I read the other day that wind exposure can activate plant genes for sturdiness. If that happens in peas, tomatoes and potatoes we are about to have the stockiest plantings of vegetables between here and the Pacific. Yesterday’s wind storm was crazy, and today is calmer, but we’re still have gusts of over 30 mph!
I was just starting to wonder if the Principe Borghese tomatoes were setting fruit while the plants were still way too small and thinking that maybe I should pinch off the first few fruits to let the plant get bigger before energy was going into fruit production. Who ever heard of tomatoes in April? The plants aren’t even two feet tall!
But I’ve never tried this variety. It’s my first time trying tomatoes for drying and my mother-in-law and some long-time gardening neighbors thought it best to leave the fruits on the plants. Hopefully they will still be there when the wind settles down again.
Most of the neighbors are keeping an eye on the Dirt to Dinner garden and like to stop by to see what all we’ve got growing. I’ve learned a lot from them about what grows well in the neighborhood, when they plant things and how various varieties have wintered over in their yards. I’m enjoying chatting over the fence with folks as they ask what’s growing where and share what works in their gardens.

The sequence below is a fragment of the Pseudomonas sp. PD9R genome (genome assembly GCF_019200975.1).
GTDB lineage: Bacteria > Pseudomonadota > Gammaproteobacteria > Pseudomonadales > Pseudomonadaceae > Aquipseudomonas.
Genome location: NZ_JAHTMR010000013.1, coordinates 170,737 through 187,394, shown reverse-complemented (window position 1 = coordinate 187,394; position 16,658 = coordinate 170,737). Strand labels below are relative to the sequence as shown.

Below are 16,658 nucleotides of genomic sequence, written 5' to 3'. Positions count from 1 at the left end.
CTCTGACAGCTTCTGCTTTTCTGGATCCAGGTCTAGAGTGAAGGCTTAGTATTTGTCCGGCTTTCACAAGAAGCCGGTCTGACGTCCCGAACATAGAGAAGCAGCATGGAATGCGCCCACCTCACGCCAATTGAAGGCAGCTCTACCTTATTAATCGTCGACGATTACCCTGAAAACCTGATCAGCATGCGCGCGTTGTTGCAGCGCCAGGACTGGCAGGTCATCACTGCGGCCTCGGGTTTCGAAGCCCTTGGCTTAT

Everyone asks about the potato bags. I can’t wait until they are rolled all the way up and full of soil. They will be about 18″ tall and hold a total of 15 gallons of soil and potato plants. They’re not as tall as the new potato bed we’re going to start putting in tomorrow, but they are fun and should be a lot easier to harvest than the wooden planter will be.
Right now we are trying three varieties of potato in the Dirt to Dinner garden. The kids all got La Ratte fingerling seed potatoes when we visited Full Circle Farm a few weeks ago. The ones we planted here haven’t sprouted yet, but the four I am saving to give our teacher, Mackenzie, have started to form eyes, so I’m still hopeful. The other two are an early yellow much like Yukon Gold and a mid-season variety with a redish purple exterior that we also picked up at Common Ground.
In addition to those three test varieites, we just got word that the 2 1/2 pounds of All Blue seed potatoes we ordered have been shipped from the Seed Savers Exchange. Here’s a link to what they might look like at You Grow Girl.
These guys will get a large (for us anyway!) 4′ x 8′ foot bed that we plan to raise at least two feet tall as we hill the potatoes. We’re starting with a redwood frame, held together by nailing the framing boards to 4″x4″ post pieces cut into 2′ sections. It’s going to take a fair amount of sawing, since most of our wood is lumber yard castoffs or otherwise donated scraps, but there’s something very satisfying for the kids that seems to come out of building something out of “nothing.”
Where did you get the tator sacks? Do you bury the bag into the ground?
I got them from Gardener’s Supply. They call them potato “bins” on the site. You just set them on the ground, fill with 4″ of soil when you plant and then add more soil and roll up the edges as the plants grow. It’s our first trial with them so we’ll see how it goes.